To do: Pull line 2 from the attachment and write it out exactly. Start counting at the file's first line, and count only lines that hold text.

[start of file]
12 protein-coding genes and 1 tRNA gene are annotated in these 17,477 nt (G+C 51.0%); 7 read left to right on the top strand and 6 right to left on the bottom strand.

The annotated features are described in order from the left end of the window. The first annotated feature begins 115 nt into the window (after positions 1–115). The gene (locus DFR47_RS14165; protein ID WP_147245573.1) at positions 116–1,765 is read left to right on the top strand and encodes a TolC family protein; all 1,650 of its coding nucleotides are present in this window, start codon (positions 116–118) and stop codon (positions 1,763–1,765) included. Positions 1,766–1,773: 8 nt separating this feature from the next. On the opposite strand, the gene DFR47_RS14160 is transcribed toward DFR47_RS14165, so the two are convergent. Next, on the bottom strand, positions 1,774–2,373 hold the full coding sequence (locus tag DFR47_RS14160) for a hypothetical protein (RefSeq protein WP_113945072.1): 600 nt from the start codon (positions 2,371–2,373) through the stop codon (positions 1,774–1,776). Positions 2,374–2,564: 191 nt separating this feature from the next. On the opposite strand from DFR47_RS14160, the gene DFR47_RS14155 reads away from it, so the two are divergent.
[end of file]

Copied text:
The annotated features are described in order from the left end of the window. The first annotated feature begins 115 nt into the window (after positions 1–115). The gene (locus DFR47_RS14165; protein ID WP_147245573.1) at positions 116–1,765 is read left to right on the top strand and encodes a TolC family protein; all 1,650 of its coding nucleotides are present in this window, start codon (positions 116–118) and stop codon (positions 1,763–1,765) included. Positions 1,766–1,773: 8 nt separating this feature from the next. On the opposite strand, the gene DFR47_RS14160 is transcribed toward DFR47_RS14165, so the two are convergent. Next, on the bottom strand, positions 1,774–2,373 hold the full coding sequence (locus tag DFR47_RS14160) for a hypothetical protein (RefSeq protein WP_113945072.1): 600 nt from the start codon (positions 2,371–2,373) through the stop codon (positions 1,774–1,776). Positions 2,374–2,564: 191 nt separating this feature from the next. On the opposite strand from DFR47_RS14160, the gene DFR47_RS14155 reads away from it, so the two are divergent.